ism which resulted in one of tneir num?
ber brina arrested.
The W. C. 'J'. U. in New York passed
resolutions protesting against the usc ol
the photographs of such prominent men
as Schley, Low, Hill, Depew and
Commander William H. Beehler, the
retiring United States naval attache in
Berlin, visited Admiral Prince Henry
of Prussia, and the Prince told him
that he was anxious to visit the United
States again and enjoy the sport ol
hunting in the Far West.
An American woman who has a son
a student at Oxford University, has
stirred up a lively discussion in Lon?
don by a letter to the London Times
complaining of thc filth and discom?
fort of his- college rooms.
The director of Mount Etna Ob?
servatory says there has been no
earthquake in Sicily, but it is probable
there has been a submarine cruptiur,
between Stromboli and Sicily.
Advices from Salonica state that thc
revolutionists are marching against the
Turkish villages and more troops have
been sent to suppress thc uprising.
John W. Young th" father of Wil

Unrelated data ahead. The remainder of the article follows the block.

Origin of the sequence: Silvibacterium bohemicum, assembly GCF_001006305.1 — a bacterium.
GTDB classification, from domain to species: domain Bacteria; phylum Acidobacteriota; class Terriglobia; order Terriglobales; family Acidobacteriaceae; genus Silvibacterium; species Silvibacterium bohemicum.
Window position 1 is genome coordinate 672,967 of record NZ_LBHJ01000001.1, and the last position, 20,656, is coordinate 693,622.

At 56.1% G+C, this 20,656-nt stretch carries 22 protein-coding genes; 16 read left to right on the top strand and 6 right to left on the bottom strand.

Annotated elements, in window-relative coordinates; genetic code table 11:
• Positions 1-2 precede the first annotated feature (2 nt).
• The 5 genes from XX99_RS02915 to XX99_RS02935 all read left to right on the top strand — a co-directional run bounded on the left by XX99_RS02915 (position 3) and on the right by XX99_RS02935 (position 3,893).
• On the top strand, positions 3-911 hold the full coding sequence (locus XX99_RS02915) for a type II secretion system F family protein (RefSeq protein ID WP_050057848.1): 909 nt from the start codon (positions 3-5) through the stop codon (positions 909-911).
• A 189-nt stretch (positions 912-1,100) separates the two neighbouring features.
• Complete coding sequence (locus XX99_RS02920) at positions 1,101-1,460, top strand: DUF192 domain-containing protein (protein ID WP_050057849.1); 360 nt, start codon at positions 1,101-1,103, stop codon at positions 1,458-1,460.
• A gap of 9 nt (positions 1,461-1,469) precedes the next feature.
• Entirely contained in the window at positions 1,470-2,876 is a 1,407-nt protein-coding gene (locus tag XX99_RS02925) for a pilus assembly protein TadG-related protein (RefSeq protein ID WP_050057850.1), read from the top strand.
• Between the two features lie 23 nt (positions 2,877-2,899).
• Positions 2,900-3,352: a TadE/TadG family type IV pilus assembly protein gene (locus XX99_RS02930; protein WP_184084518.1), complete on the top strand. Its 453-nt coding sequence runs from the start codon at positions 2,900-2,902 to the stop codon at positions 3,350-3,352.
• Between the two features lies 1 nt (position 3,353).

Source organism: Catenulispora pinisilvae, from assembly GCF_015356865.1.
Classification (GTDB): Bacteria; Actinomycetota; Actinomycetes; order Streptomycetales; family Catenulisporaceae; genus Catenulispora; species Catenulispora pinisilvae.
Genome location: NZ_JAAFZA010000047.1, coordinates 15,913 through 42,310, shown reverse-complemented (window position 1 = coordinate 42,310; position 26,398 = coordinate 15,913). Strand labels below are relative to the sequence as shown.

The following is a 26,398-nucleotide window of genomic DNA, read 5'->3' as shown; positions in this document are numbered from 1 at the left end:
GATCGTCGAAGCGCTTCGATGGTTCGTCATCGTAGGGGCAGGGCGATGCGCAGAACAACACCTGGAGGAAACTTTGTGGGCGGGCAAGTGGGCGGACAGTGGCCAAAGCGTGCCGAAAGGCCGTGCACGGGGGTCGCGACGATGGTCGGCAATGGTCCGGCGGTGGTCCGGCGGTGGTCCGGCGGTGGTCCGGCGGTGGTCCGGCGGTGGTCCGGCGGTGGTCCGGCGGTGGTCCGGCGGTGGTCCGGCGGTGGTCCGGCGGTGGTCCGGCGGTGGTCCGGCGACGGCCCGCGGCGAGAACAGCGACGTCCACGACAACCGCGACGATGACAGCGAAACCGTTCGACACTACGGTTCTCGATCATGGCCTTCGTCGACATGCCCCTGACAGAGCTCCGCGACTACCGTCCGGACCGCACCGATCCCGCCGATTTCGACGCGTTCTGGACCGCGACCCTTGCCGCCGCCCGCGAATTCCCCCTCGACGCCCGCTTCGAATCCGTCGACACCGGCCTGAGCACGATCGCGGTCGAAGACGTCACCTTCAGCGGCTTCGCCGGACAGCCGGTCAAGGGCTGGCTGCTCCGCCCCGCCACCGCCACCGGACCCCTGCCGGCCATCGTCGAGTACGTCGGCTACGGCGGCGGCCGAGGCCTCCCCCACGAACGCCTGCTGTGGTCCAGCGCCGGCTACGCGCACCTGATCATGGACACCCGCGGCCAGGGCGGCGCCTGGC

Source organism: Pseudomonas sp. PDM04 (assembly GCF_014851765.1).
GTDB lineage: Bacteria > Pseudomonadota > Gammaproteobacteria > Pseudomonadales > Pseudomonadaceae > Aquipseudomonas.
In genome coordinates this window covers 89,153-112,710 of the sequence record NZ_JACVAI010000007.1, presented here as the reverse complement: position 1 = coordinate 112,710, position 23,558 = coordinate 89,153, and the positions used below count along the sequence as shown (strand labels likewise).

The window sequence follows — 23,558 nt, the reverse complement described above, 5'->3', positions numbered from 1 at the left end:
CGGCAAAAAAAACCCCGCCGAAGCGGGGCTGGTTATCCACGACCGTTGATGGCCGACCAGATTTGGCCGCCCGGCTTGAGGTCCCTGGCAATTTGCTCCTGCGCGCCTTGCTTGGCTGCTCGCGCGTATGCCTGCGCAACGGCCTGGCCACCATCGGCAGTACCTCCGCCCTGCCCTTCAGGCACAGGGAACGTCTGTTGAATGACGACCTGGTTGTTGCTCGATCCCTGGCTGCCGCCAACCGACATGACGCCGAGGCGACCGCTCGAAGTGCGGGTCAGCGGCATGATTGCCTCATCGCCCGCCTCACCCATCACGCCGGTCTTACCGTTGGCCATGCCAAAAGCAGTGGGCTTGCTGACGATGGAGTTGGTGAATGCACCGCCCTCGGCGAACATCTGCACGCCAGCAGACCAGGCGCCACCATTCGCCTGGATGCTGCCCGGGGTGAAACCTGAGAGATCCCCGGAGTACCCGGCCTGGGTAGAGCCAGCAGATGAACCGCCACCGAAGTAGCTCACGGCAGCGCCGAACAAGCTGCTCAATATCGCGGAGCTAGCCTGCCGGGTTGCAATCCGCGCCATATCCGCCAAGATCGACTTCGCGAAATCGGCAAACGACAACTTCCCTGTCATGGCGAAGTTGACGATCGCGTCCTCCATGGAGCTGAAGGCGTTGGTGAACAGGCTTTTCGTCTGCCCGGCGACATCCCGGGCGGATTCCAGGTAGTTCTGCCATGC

A dull market for some weeks seems
Secretary Shaw will anticipate June as
well as October bond interest and thus
put into thc bank. $.>o/>5o,ooo.
High money makes Russell Sage the
happiest man in New York. He is the
largest individual money lender.
Bank of England's discount rate re?
mains unchanged at 3 per cent.
About 35.000 tons of Welsh coal have
been imported in thc United States since
thc anthracite strike began.
Mexican Hustang Liniment (
don't stay on or near the surface, but goes in through the muscles and
tissues to the bone and drives out all soreness and infl^mmi-t-iwi,
For a Lame Back,
Sore Muscles,
or, in fact, all Lameness and Sorell
; ness of your body there is nothing
j > that will drive out the pain and in- \
j -lamination so quickly as
Mnnstamig Liniment?^
If you cannot reach the spot your- ,
self get some one to assist you, for
it is essential that the liniment be
rubbed in most thoroughly.
Mexican Hustang Liniment
overcomes the ailments of horses and all domestic animals. In fact,
it is a il.sh healer and pain killer no matter who or what the patient is.
A story which has been going the
rounds of social and church circles in
Rochester, N. Y., according to a dis?
patch In the New York Tribune, has
aroused a great deal of amusement at
the expense of a widely known and
well liked young clergyman, whose po?
sition as rector of one of the richest
and most fashionable parishes in this
part of the state has brought him into
prominence in the affairs of the Prot?
estant Episcopal diocese of western
New York.
The tale is told as follows: A well
known bishop of the Episcopal church
was present at a ceremonial in this
young rector's church one day several
weeks ago, and, upon going away for
a short business trip to a suburban